It was really exciting to develop artisanal styles with the Mulberry team that they’d never worked on before. For example, it was the first time they’d created a guitar or saxophone strap, but they were so open and supportive about bringing new ideas to life. The whole process was rigorous, but the level of craftsmanship exceeded my expectations. The distinct colours of the collection helps to capture the mood and inspiration. These include a patchwork of earthy tones - a creative, eclectic and vibrant mix. I referenced colour palettes and tones from Miles Davis’s Bitches Brew Album cover which is one of my favourite LPs.

How important is sustainability?

Oversized Antony £1795Oversized Antony £1795
Oversized Antony £1795

I really admire Mulberry’s support of British craftsmanship, as well as its stance on sustainability. There’s definitely a strong sense of alignment between us in these respects. Mulberry still manufactures a high percentage of leather goods at their Somerset factory and source highly graded leathers from their selected tanneries. The cotton materials worked within the range use a percentage of eco-cotton fibres. We made a conscious effort to work with sustainable materials and fabrics.

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Was it important for the bags and accessories to be utilitarian, as well as aesthetically pleasing?

During the design process, I was conscious of creating a collection with musicians in mind, interpreting the task at hand like problem-solving. I would keep asking myself, how could I create this garment or this accessory which complements and elevates the musician but also has the freedom and the movement for these guys to do what they do best? The collection is made to be worn by people who can appreciate and make the most of every single detail, both from an aesthetic and functional point of view.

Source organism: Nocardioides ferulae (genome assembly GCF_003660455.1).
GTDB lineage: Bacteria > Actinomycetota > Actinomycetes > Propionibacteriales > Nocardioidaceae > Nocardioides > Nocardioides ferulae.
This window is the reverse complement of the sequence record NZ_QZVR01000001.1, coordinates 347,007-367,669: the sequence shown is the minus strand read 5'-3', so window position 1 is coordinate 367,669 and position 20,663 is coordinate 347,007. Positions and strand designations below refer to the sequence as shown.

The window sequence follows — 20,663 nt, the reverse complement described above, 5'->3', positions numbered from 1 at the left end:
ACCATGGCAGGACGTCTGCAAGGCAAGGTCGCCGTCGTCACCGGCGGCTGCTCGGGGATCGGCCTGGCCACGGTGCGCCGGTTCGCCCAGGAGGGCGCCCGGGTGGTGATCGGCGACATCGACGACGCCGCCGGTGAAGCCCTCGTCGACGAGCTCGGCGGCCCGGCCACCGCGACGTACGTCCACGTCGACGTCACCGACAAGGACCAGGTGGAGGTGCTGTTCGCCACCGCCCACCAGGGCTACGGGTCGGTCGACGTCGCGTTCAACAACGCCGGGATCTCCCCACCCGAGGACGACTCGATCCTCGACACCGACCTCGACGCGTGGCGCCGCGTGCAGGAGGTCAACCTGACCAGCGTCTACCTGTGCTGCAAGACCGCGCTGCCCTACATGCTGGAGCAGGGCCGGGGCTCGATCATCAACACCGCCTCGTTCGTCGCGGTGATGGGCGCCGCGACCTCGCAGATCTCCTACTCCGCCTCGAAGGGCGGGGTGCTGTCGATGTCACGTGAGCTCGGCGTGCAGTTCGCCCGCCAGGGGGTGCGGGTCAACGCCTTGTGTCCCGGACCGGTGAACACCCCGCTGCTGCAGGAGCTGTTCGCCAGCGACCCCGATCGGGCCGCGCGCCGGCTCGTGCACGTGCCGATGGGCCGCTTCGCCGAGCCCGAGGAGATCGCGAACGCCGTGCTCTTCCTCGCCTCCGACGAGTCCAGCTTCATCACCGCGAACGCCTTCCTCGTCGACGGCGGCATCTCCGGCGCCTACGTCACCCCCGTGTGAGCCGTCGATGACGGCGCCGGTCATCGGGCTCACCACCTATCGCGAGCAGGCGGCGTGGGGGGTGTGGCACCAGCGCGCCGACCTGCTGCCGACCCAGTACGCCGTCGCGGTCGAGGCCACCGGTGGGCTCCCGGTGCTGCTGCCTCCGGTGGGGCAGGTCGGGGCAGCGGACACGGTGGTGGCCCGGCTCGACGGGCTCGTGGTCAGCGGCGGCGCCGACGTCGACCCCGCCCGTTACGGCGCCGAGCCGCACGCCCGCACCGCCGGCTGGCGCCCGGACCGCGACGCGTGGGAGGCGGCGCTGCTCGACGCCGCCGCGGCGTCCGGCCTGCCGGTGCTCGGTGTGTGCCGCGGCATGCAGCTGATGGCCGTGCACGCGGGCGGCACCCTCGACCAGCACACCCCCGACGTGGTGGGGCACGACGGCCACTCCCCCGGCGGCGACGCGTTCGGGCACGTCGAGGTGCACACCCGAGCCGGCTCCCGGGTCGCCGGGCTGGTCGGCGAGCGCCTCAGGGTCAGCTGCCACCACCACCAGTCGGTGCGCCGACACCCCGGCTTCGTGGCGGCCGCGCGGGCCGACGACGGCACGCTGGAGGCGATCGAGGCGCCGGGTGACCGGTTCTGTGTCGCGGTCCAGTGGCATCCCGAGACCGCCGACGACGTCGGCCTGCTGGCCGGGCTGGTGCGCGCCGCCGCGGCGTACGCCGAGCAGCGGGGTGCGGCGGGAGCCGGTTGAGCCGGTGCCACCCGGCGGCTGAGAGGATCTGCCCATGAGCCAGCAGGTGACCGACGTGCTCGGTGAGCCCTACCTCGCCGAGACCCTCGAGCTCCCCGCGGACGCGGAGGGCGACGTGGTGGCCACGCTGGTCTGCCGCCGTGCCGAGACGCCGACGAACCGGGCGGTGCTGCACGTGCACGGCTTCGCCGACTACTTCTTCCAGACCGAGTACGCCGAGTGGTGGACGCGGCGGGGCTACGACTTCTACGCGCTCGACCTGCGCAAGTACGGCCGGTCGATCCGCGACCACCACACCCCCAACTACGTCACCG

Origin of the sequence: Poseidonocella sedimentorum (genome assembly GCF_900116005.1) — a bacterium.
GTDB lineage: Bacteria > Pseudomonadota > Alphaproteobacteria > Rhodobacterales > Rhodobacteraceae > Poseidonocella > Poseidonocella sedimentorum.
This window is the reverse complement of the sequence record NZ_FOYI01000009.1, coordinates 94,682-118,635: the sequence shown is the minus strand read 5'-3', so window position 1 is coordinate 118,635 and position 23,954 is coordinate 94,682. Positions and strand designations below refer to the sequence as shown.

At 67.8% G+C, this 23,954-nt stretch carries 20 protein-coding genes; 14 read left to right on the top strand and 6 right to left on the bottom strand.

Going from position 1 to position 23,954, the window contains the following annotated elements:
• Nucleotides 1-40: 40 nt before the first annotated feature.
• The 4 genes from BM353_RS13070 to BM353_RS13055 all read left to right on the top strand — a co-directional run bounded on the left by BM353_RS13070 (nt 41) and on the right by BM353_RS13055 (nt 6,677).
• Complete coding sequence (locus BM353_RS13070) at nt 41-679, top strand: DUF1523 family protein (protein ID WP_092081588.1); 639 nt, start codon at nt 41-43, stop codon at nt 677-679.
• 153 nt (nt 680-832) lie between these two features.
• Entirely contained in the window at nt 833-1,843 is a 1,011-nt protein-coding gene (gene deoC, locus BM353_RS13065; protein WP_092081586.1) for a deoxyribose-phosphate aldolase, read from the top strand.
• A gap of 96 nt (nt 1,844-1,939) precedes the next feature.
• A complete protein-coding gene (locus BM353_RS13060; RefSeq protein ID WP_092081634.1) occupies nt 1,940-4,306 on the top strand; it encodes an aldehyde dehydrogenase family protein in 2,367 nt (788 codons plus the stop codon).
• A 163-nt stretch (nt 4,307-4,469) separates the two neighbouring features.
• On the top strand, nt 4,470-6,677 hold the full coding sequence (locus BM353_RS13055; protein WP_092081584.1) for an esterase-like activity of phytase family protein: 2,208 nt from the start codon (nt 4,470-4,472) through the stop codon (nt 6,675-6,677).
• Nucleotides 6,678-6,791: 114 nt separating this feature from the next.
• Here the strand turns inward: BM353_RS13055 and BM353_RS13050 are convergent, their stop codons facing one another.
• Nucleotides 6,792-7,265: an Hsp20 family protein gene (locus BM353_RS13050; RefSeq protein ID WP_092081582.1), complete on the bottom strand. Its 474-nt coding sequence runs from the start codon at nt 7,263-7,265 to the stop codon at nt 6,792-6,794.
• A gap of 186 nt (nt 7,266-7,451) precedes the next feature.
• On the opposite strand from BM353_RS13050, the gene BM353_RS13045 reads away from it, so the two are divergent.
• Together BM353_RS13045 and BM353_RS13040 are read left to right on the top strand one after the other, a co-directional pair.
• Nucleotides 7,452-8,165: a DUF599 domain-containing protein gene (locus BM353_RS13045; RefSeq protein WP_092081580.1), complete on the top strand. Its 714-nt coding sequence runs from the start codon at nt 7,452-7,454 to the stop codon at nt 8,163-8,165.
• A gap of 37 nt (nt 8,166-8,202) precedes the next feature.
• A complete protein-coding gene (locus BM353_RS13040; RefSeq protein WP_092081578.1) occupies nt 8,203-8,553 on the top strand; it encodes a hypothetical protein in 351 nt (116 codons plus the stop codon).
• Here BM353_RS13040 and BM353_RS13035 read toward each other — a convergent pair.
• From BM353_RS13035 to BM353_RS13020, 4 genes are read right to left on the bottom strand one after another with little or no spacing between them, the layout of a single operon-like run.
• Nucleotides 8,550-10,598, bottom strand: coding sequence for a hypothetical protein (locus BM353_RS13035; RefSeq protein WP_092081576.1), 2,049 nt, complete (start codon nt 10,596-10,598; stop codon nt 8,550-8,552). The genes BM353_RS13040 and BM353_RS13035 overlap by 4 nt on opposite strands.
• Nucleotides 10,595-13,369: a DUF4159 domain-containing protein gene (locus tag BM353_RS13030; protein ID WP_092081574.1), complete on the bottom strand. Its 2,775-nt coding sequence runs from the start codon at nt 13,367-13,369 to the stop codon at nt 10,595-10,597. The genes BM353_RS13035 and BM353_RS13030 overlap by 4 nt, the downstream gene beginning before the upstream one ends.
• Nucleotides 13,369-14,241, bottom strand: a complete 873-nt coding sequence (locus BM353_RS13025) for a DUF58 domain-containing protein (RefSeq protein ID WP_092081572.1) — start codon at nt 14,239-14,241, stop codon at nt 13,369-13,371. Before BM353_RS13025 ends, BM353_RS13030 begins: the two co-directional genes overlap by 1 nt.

Are you hoping to create more unisex designs, or branch out into womenswear?

Yes, I would love to continue working on designs which cross all genders and generations. This collaboration has been great as hopefully it will show my story and design aesthetic to a much wider demographic. The Antony bag is a great style within the Mulberry archive which has fluidity, so it appeals to me and women. This was the key reason for working on this style and I feel it works on multiple design levels.

Are accessories and bags usually part of your remit and what do you have to think about when designing them?

Accessories have been a strong part of my brand’s DNA over the past few collections. I’ve worked mainly with hand knitted and crochet styles which have become iconic features to the brand. Collaborating with Mulberry has been a great eye opener when it comes to learning more on how to approach accessories, especially leather and suede bags which will be functional and timeless that can pass down through generations.

Are musicians of the past and present your muses?

I created this range with the musicians and talents that I've worked with in mind. It's almost like I was creating an accessories wardrobe for them to wear on stage. I was also heavily inspired by people that I’ve always admired, both sonically and stylistically - Miles Davis, Roy Ayers, Jimmy Hendrix, Prince and Bob Dylan among them.